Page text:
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A poorly named auto safety feature may create more danger

Many product liability lawsuits related to automobiles center around design or manufacturing defects that make a car dangerous to operate or unreliable in a crash. A good example is the Takata air bag recall that impacted millions of vehicles made by dozens of auto manufacturers. The air bags could inflate with too much force, causing an explosion that could send shrapnel into the cab of a vehicle.

Much rarer are cases involving products that are dangerous simply because their names are misleading. But that seems to be the case with a feature offered on vehicles from Tesla, one of the nation’s premier luxury automakers. In recent years, the Insurance Institute for Highway Safety and Consumer Reports have each called upon Tesla to change the name of its “Autopilot” feature, claiming that it dangerously misleads drivers into thinking that they do not need to stay engaged in their steering duties.

Since 2016, there have been several fatal crashes involving Tesla vehicles in which drivers had their hands off the steering wheel for a dangerous period of time prior to impact. Although the owner’s manual indicates that Autopilot is not a hands-free experience, the name Autopilot suggests otherwise.

In a survey of 2,000 drivers conducted by the IIHS, nearly half said they thought it would be safe to go-hands free if they were using a system called Autopilot. If these had all been Tesla owners, it stands to reason that some of them would fail to read the owner’s manual before trying out the Autopilot system.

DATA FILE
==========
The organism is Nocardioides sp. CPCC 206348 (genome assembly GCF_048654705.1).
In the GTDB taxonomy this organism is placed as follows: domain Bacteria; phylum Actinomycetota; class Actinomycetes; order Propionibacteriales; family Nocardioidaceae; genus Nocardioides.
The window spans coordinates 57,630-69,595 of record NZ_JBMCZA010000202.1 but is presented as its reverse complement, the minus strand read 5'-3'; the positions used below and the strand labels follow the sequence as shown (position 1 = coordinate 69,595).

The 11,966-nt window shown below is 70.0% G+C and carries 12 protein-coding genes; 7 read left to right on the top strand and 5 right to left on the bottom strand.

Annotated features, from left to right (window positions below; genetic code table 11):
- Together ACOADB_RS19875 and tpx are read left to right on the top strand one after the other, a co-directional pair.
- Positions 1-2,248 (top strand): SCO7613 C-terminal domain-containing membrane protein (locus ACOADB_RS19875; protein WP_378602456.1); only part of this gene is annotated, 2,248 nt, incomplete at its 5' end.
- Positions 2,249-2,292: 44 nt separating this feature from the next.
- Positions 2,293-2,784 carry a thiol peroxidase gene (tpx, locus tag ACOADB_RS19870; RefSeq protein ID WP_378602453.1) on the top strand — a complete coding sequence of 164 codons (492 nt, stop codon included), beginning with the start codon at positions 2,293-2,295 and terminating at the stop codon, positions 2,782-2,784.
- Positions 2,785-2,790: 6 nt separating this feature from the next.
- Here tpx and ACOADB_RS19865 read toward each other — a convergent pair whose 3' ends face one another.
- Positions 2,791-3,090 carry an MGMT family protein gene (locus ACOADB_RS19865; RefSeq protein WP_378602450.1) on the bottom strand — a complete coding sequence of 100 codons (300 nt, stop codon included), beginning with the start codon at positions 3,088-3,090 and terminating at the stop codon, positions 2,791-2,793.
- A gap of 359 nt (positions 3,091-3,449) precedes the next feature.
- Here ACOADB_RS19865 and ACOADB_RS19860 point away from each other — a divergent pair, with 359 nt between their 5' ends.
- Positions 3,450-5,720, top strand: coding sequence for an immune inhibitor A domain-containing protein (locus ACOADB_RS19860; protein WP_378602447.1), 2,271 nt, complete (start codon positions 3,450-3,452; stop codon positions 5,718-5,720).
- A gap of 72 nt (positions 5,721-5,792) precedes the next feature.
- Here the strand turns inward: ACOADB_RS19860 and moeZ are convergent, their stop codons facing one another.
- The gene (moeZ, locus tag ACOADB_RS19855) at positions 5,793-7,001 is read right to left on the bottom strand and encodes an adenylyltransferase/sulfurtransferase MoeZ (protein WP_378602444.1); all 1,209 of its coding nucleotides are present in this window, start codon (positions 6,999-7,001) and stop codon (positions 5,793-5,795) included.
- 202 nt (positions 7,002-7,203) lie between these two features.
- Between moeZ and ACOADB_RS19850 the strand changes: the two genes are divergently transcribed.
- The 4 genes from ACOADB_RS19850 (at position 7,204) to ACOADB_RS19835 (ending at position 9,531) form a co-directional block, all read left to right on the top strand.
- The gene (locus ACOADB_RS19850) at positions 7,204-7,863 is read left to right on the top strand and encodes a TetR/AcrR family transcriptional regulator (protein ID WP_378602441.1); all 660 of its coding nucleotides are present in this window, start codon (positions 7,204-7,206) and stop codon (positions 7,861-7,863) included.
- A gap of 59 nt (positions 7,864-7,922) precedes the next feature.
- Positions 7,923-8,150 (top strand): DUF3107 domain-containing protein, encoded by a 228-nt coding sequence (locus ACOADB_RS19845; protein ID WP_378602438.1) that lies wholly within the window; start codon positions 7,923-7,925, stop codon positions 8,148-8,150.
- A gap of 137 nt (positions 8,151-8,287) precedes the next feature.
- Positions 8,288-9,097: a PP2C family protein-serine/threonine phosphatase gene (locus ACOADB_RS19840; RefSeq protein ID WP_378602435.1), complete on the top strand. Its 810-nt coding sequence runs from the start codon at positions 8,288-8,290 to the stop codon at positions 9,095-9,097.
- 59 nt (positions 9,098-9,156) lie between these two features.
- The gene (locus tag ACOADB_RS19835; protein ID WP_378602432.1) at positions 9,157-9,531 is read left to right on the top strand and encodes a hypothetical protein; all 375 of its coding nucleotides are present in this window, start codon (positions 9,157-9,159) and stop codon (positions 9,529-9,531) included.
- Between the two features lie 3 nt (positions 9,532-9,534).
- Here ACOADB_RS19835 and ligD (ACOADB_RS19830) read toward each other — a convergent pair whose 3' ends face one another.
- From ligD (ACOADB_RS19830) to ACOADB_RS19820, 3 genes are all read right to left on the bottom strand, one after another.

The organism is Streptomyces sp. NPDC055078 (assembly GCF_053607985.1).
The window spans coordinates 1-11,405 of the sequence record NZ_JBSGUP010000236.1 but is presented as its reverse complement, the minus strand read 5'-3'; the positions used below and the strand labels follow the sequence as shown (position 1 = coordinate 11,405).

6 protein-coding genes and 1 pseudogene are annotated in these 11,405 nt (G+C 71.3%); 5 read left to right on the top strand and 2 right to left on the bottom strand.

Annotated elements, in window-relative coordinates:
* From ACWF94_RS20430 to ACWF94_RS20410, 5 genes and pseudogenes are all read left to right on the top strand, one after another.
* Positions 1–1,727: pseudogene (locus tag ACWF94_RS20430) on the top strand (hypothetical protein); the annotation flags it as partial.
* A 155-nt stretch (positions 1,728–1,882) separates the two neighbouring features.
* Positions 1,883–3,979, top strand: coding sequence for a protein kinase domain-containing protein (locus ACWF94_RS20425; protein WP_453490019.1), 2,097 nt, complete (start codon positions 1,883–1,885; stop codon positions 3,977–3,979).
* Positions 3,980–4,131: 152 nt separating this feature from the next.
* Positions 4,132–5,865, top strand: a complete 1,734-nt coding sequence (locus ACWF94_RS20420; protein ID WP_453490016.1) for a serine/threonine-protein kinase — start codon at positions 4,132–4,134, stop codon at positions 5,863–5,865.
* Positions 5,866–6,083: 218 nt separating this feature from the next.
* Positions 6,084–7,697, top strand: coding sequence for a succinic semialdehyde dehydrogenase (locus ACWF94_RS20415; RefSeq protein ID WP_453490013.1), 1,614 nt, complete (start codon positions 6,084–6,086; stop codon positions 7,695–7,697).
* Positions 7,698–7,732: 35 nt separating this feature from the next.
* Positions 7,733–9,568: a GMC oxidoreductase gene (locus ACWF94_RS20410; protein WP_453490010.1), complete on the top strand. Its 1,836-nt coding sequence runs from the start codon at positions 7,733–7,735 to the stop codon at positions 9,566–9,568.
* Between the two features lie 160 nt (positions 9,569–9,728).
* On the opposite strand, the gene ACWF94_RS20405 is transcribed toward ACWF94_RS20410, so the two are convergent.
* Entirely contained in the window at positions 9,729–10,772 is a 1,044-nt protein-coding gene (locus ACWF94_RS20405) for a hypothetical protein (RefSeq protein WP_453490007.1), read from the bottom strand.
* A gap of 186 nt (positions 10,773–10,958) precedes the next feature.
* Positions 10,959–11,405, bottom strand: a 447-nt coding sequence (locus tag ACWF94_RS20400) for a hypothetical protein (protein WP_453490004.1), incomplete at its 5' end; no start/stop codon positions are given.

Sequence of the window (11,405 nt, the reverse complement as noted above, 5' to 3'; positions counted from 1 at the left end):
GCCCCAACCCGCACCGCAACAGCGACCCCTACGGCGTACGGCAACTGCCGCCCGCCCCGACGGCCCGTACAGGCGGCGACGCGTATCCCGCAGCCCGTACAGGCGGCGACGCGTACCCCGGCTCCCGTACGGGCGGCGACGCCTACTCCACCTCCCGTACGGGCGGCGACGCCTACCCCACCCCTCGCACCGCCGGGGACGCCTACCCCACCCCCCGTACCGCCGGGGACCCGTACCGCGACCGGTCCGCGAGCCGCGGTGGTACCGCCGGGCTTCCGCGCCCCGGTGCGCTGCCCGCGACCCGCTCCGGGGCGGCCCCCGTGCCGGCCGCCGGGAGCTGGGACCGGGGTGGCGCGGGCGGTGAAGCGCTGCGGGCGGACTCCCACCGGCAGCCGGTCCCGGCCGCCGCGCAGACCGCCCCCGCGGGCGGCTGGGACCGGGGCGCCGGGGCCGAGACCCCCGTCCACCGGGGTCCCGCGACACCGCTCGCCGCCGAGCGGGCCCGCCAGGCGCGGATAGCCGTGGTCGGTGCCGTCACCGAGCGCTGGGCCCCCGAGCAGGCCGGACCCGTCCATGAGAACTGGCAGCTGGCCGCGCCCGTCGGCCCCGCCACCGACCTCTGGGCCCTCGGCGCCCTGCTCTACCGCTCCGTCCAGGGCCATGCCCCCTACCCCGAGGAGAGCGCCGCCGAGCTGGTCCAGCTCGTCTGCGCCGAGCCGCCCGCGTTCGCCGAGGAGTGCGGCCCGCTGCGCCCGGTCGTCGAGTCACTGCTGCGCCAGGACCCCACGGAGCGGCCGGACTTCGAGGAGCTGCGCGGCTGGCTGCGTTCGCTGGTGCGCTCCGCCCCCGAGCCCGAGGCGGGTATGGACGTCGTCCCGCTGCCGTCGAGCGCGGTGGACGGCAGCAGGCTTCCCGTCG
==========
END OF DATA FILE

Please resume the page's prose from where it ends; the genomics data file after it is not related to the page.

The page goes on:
Most other automakers with similar features have named their systems to better indicate that drivers still need to remain in at least partial control of the vehicle. Many feature the word “assist” or “assistant,” suggesting that the vehicle cannot completely replace the driver.

The good news with a problem like this is that it is easily fixable at almost no cost. Tesla only needs to change the name of the Autopilot feature and more prominently feature warnings about what it can and cannot do. But the fact that Tesla has failed to address the issue despite warnings from respected consumer advocacy groups may indicate additional safety problems for drivers and future legal problems for the automaker.

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